Making sense of which documents apply to CAV trials
Connected and Automated Vehicles (CAVs) have the potential to radically change the current transport landscape to make it safer, more efficient and more sustainable. The delivery of CAV trials and testing is a rapidly developing field. As demand to test CAVs on UK roads grows, ensuring the safety of ever-increasingly complex trials is essential to enable successful operation on the road network. Given the fast-changing nature of CAV technology, adopting a consistent and safe approach to testing is a real and present challenge. For all stakeholders involved in trials, understanding the legal requirements to run a trial, knowing which voluntary standards apply, and where to go for best practice guidance, is a steep learning curve.
Regulations; Standards; Best practice – which apply?
The UK is a leader in promoting the development and deployment of CAVs. Along with extensive testing and trialling activity, the UK has developed a range of standards and best practice guidance material to support the safety assurance of trials.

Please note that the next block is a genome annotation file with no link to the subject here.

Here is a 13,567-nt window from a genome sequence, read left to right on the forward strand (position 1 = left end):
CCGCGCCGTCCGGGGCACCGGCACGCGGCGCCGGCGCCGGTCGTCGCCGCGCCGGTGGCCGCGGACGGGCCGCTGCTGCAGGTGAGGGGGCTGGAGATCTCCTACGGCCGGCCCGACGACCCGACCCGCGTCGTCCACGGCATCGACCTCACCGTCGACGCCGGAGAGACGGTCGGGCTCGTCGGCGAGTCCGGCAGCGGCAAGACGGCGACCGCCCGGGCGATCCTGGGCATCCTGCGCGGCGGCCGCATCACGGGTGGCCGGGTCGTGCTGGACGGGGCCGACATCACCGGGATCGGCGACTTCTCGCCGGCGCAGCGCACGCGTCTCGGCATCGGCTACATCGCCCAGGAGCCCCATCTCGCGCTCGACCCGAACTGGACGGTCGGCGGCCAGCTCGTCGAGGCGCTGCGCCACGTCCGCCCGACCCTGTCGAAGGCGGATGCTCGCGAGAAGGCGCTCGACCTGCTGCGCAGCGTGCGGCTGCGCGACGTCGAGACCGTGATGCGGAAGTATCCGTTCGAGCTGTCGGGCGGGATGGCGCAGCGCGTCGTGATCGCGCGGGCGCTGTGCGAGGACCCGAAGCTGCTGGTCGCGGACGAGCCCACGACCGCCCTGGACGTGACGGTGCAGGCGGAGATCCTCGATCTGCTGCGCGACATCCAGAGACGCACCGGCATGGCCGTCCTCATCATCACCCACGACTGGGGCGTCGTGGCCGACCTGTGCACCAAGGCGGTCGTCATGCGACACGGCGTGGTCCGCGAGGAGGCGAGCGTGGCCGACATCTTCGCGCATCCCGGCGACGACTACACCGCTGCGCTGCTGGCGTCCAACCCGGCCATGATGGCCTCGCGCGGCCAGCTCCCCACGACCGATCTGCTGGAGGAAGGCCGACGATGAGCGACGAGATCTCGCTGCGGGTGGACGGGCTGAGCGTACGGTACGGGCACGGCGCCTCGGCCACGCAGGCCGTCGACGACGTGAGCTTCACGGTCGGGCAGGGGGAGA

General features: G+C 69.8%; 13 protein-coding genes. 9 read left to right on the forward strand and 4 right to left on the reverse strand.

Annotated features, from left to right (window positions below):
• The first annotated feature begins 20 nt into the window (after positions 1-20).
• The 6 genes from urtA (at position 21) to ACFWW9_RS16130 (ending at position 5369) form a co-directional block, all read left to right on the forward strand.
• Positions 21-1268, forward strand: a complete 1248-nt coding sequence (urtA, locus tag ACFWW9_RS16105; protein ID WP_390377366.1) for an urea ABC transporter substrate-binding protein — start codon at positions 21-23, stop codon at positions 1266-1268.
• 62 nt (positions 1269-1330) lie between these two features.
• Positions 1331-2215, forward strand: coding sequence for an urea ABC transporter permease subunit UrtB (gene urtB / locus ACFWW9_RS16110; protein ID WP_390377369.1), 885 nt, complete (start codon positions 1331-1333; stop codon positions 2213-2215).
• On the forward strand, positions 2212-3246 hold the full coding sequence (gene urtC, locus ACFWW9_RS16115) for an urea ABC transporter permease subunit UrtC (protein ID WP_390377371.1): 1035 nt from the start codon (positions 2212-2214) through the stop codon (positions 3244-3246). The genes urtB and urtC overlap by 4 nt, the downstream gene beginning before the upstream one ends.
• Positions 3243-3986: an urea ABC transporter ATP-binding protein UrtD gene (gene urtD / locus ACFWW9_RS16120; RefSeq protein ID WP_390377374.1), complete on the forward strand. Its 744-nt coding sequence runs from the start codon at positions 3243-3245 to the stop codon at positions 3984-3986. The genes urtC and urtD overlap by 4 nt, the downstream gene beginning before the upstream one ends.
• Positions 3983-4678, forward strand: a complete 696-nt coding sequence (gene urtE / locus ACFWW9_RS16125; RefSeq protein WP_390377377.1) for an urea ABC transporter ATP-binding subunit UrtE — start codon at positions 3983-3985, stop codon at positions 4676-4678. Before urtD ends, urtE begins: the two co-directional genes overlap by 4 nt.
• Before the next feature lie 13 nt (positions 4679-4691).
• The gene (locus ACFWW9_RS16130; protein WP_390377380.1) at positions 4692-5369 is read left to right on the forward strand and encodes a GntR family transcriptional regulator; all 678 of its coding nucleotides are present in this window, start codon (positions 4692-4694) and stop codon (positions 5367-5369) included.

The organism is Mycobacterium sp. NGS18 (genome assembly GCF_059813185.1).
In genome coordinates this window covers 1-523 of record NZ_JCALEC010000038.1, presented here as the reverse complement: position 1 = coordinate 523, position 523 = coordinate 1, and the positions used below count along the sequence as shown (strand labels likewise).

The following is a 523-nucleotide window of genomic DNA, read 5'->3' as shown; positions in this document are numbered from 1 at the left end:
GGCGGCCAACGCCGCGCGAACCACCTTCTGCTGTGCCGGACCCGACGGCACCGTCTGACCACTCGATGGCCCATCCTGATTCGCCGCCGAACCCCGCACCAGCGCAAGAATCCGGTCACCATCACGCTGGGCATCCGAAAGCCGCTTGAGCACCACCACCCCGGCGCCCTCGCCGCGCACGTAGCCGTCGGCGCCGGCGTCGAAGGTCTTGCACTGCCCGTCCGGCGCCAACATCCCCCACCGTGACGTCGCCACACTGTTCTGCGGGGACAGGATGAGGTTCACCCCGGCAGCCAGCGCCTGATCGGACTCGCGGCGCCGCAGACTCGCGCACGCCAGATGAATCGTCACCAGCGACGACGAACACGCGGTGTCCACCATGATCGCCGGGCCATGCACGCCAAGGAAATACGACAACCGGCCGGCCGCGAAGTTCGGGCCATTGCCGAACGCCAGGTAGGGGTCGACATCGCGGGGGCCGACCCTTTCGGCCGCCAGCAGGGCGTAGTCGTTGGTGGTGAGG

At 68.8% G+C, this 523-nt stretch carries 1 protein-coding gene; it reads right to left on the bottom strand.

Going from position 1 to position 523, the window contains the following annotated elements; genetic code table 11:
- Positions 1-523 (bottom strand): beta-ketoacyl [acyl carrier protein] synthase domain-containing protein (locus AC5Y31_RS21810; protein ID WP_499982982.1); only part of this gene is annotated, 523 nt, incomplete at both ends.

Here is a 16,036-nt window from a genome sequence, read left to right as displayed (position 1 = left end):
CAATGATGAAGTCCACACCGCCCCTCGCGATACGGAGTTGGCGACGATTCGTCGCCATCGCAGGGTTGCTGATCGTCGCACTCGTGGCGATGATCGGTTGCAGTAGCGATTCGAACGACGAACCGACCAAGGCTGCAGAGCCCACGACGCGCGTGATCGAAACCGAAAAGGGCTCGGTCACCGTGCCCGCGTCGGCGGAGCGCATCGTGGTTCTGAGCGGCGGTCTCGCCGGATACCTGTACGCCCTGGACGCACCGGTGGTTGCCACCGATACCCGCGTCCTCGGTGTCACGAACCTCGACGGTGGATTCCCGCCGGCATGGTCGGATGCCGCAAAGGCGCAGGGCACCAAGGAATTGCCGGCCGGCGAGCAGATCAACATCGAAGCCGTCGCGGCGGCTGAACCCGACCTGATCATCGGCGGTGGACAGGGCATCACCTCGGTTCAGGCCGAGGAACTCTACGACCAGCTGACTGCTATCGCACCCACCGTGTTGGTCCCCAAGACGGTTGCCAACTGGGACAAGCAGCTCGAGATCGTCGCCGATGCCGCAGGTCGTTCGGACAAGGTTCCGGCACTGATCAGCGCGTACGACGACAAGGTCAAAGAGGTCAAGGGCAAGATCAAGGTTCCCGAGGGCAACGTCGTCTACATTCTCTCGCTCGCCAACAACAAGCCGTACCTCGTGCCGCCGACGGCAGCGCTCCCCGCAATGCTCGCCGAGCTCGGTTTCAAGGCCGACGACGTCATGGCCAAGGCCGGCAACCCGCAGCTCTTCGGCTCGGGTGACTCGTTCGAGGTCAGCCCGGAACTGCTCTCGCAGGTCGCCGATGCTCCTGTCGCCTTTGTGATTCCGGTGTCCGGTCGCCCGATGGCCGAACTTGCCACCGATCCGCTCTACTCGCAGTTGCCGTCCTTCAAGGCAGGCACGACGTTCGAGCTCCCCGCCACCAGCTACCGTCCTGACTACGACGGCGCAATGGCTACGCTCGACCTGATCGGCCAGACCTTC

TRL has been central to this, through involvement in multiple CAV trials, such as Gateway, Streetwise and Driven, and more recently with Endeavour and ServCity. As part of preparing for these on-road trials, TRL has been assisting with the progressive evolution of standards and guidance. TRL were principal authors on BS PAS 1881, which specifies the minimum requirements for an operational safety case and is a requirement of the DfT Code of Practice. These two documents are the critical ones in the pack. But the set is growing.
However, with so much guidance available, it can be difficult to discern what applies where and when. To help stakeholders find what is most relevant for them, TRL have created a simple guide which collates and outlines the legislation, standards and best practice guidance relevant to CAV trialling.
There are many more phases yet to come in the evolution of regulations governing the use of automated vehicles - in trials, on road and off-road. TRL is currently supporting the Dept for Transport to deliver a GB safety and security approval scheme for highly automated vehicles, which includes development of a framework for in-use monitoring. We are also assisting industry to develop a co-ordinated approach to the safe introduction of off-highway automated vehicles. So there will be plenty more standards, new regulations, and updates to guidance to come, each learning from the previous trials and preparing for the next. Progressing trials and documentation in tandem this way, the UK aims to smoothly transition to safe commercial deployment of automated vehicles.